To provide a snapshot of the most fashionable and creative designers working in London in the 1980s, this summer an exhibition at the V&A will look at how the impact of underground club culture was felt far beyond the club doors, reinventing fashion worldwide. More than 85 outfits by designers such as John Galliano, Vivienne Westwood and Katherine Hamnett will be on display together with accessories by designers including Stephen Jones and Patrick Cox.
Included are garments by influential 1980s designers, with a substantial amount of menswear designs by Jasper Conran, Paul Smith, Workers for Freedom and Willy Brown who dressed Duran Duran. Textile design played an important part of 1980s fashion, with designers such as Betty Jackson working with design collectives like The Cloth, helping to create the archetypal early 80s silhouette of loose shirts and bold prints.
London’s clubs in the 1980s acted as a site for the convergence of music and fashion and provided a safe environment in which young people could experiment and mix with those of similar tastes.
Fashion designer Stevie Stewart of Body Map noted that ‘each group of people, whether they were fashion designers, musicians or dancers, filmmakers or whatever, living together, going out together and at the same clubs … had a passion then for creating something new … that was almost infectious’.
Examples of the resultant looks will be displayed, ranging from the exaggerated, exotic styles favoured by the Blitz crowd, through the distressed styles of Hard Times, to the eclectic mixing and individual expression of Taboo, to the dance influenced looks of acid house.
Club to Catwalk: London Fashion in the 1980s runs July 10- February 16, 2014. Tickets go on sale in June.
Sketch for Levi Strauss & Co. denim jacket, ‘BLITZ’, by Stephen Linnard.The exhibition shows a display of Blitz denim jackets. In 1986, Blitz magazine commissioned a group of 22 London-based designers to customize denim jackets provided by Levi Strauss & Co. – See more at: http://www.urbanartantiques.com/2013/london-fashion-in-the-1980s-on-display-at-va/#sthash.3IkKz4R7.dpuf
The iconic garments and contemporary designs of Ronaldus Shamask will soon be on display at the Philadelphia Museum of Art. Since he presented his first couture collection in 1979 in New York, Shamask’s designs have been shaped by architecture as well as traditional Japanese clothing and crafts, including origami, the art of paper folding. Born in Amsterdam in 1945, Shamask immigrated to Australia as a teenager and moved to London at age 21 to paint and work as a fashion illustrator for The Times and The Observer. In 1968 he relocated to the United States, where he worked as a stage designer for ballet and theatre and as an interior architect. In 1979 he launched his fashion business with Murray Moss and the two remained partners until 1990. In 1996 he launched his own company, SHAMASK. Over his career he has received many accolades including the Coty American Fashion Critics Award for Women’s Wear in 1981 and Outstanding Men’s Designer from the Council of Fashion Designers of America in 1987. In 1982, Shamask was included in the landmark exhibition Intimate Architecture: Contemporary Clothing Design at the Massachusetts Institute of Technology. His work has been featured in numerous museum exhibitions including the Metropolitan Museum of Art, the Guggenheim Museum, the Kyoto Costume Institute, and The Fashion Institute of Technology. Only rarely are his collections shown on the runway; Shamask focuses on a select client base including a number of luxury retailers.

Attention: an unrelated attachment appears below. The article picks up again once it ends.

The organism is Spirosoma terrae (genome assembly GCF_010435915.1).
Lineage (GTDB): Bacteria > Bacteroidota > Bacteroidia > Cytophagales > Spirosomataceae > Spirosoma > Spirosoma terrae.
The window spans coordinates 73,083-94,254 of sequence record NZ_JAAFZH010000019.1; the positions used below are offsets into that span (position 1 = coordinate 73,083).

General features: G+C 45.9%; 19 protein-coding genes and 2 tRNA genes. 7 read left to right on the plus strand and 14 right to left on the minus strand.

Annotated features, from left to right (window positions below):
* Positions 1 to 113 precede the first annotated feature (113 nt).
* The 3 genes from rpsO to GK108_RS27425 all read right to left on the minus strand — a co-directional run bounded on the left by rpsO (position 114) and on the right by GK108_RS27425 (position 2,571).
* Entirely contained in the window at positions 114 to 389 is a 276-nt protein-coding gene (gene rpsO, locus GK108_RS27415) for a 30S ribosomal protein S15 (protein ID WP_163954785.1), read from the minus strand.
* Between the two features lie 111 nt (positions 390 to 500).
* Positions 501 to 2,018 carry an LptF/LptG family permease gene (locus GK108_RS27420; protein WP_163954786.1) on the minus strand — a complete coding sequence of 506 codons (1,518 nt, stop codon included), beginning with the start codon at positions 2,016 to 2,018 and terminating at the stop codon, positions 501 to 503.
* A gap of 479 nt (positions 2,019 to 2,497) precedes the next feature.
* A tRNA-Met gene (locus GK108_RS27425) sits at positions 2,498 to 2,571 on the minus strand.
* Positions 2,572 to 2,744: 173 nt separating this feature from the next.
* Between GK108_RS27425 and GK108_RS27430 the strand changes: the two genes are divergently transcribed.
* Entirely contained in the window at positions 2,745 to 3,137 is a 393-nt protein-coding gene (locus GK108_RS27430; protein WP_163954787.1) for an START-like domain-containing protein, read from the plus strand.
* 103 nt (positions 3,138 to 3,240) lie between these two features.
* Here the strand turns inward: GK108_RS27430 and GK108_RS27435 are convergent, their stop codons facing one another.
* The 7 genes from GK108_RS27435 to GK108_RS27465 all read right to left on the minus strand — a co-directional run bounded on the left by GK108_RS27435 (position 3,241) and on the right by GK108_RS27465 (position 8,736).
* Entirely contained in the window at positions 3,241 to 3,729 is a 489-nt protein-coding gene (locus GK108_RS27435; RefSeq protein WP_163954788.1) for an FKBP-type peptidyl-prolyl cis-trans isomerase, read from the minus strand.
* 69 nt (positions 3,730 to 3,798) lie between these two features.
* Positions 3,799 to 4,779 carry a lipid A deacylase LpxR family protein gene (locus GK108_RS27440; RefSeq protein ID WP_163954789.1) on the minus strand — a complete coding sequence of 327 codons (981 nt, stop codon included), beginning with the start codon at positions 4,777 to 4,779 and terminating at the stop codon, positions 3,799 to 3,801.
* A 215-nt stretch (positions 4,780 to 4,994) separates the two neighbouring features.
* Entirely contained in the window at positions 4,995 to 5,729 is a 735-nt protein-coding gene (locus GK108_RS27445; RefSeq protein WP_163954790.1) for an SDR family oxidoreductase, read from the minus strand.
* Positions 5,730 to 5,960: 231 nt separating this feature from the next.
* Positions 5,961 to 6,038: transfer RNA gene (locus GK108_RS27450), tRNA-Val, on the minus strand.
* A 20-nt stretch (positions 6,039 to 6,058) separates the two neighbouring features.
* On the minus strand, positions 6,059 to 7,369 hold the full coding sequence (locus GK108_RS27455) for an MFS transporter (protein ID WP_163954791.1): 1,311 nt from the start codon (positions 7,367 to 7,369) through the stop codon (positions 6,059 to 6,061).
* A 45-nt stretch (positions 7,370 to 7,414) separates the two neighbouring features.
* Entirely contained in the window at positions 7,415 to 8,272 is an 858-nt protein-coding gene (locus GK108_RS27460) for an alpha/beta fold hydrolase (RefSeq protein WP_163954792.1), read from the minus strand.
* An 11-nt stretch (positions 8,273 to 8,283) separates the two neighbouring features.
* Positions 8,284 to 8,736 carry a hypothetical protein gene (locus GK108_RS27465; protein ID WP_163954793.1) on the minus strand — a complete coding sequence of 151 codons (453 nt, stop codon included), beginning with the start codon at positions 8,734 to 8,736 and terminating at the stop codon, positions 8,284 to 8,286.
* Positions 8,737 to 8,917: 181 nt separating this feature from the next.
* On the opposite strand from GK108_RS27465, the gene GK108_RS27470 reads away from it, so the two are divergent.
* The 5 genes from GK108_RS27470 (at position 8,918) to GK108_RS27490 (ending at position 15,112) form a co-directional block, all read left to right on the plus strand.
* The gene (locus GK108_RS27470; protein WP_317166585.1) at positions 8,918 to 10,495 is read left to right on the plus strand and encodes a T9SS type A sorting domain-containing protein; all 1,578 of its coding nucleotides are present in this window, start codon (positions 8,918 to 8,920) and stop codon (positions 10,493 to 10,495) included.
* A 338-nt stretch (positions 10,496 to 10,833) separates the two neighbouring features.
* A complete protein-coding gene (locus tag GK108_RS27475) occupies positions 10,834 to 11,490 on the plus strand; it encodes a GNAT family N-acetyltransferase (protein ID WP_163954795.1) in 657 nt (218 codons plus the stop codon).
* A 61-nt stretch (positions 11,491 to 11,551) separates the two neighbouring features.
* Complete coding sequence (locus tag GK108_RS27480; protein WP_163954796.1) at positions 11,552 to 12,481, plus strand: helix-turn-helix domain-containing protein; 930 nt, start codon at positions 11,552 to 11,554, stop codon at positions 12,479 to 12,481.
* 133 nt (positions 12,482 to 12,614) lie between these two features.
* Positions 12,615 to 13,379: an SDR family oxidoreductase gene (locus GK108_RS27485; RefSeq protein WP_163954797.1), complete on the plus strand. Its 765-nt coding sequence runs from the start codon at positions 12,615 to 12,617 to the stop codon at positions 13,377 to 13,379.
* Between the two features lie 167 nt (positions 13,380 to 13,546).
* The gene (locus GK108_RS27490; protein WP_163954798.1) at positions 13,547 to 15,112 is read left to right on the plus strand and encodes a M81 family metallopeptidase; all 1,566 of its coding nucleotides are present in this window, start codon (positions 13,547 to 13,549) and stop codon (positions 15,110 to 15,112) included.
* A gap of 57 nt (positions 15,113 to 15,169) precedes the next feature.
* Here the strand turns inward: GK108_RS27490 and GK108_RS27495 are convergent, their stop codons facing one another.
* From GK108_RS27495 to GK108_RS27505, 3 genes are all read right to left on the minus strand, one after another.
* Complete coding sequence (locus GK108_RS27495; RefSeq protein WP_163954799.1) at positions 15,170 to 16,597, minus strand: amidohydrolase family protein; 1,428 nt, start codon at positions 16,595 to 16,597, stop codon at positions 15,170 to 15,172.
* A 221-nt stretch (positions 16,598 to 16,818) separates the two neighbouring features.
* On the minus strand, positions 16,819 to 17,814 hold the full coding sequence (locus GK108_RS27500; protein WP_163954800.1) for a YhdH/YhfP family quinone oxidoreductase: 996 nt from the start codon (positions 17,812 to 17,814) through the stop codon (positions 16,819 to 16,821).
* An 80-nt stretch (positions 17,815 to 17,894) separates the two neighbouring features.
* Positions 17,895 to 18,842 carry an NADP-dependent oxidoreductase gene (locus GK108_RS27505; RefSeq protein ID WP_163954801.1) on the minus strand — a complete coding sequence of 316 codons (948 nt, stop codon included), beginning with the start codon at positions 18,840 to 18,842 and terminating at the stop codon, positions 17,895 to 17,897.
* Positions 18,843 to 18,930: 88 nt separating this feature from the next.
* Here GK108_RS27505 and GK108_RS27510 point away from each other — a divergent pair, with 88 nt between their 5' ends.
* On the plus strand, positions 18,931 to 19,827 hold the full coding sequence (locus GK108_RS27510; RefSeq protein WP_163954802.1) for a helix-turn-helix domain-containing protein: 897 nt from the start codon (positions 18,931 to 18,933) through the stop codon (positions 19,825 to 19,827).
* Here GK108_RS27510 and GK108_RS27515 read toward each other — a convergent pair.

Ronaldus Shamask: Form, Fashion, Reflection explores the evolution of the designer’s creative process and includes clothing as well as life-sized “architectural” fashion drawings, dance costume sketches, and video clips of fashion shows and dance performances. It also focuses upon his collaborations with fellow artists working in a variety of fields. The exhibition includes iconic garments from his collections and contemporary designs, presented here for the first time.
The exhibit runs October 6 through March 10, 2013.
Picture it: the golden age of Hollywood where the likes of Clark Gable and Greta Garbo were transformed into gods and goddesses who ruled the screens and stole the hearts of adoring movie-goers. Equally significant but generally less recognizable are the photographers who helped launch these icons into stardom through their timeless photographs. This October Made in Hollywood: Photographs from the John Kobal Foundation is making its way to the Toledo Museum of Art, showcasing more than 90 prints by the most important photographers working in Hollywood from 1920–1960. This exhibition celebrates the finest portraits and still photography drawn from the London-based archive of late author and collector John Kobal. The show highlights the importance of photography through the classic images of idols such as Marlene Dietrich, Jean Harlow, Marilyn Monroe, Cary Grant and Humphrey Bogart. The traveling exhibition was organized in 2008 by the Santa Barbara Museum of Art.